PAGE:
TaxConnections Blogger postUnless you elect different treatment, for shareholder income tax purposes S corporation distributions are applied in the following order:

1. To reduce the Accumulated Adjustment Account (AAA) determined without regard to any net negative adjustment for the tax year but not below zero.

According to IRC 1368 if distributions during the tax year exceed the AAA at the close of the tax year determined without regard to any net negative adjustment for the tax year the AAA is allocated pro rata to each distribution made during the tax year.

2. If applicable – as in pre 1983 – to reduce shareholders’ Previously Taxed Income (PTI) account for any IRC section 1375(d) distributions associated with tax imposed when passive investment income of the corporation has accumulated earnings and profits in excess of 25% of the gross receipts.

A distribution from the PTI account is tax free to the extent of a shareholder’s basis in his or her stock in the corporation. This is rarely seen any more as there are few S Corps with pre 1983 PTI remaining. Read more

“V” is for Venture Capital

TaxConnections Blogger Chris Wittich posts Taxes A - Z“V” is for venture capital. Venture capital is a way for small businesses to get needed funding. Venture capital comes in many different ways, but generally a deep pocket invests a bunch of money in a growing company that needs cash to keep expanding. If that sounds like the setup of Shark Tank, well it is. Shark Tank is basically venture capitalists trying to strike a deal with promising companies.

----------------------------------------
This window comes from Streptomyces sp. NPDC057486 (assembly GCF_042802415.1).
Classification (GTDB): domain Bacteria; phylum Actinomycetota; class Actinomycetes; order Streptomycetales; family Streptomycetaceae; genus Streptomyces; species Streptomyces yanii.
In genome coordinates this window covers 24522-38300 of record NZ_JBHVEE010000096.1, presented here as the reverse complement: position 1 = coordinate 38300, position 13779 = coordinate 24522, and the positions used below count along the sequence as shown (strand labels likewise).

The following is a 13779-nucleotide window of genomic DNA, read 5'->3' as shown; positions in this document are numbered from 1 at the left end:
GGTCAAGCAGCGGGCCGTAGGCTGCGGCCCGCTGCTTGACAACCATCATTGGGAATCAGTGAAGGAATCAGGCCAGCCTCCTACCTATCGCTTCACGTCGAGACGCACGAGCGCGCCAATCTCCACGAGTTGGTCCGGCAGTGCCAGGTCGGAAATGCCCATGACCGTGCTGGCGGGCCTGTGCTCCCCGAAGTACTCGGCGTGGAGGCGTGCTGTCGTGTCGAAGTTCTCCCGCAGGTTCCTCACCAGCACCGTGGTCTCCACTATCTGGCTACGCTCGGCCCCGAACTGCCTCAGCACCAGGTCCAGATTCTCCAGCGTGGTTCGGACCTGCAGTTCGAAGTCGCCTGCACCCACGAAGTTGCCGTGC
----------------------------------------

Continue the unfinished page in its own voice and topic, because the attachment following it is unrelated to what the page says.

Venture capital is really a financing mechanism but it can have some important tax ramifications. When venture capitalists contribute their money, they normally receive shares of the company in exchange. That purchase is not a taxable transaction, but down the road if they sell, it will be a capital gain or loss. Holding the shares of the company will normally entitle the venture capitalist to a share of the distributions of the business. In partnerships and S corps the distributions are a reduction of basis but not taxable. For C corps, distributions are normally dividends which are taxable when received.

Venture capital can be set up a number of ways, but understanding the tax impact is obviously very important for both the venture capitalist and the business that is seeking the investment. When you get into more complicated  royalties or payback models, it’s good for both sides to have a clear understanding of the taxes so you don’t run into problems in the future.

Taxes A to Z – still randomly meandering through tax topics, but at least for 26 posts in an alphabetical order.

In accordance with Circular 230 Disclosure

Meet Tax Experts At TaxConnections...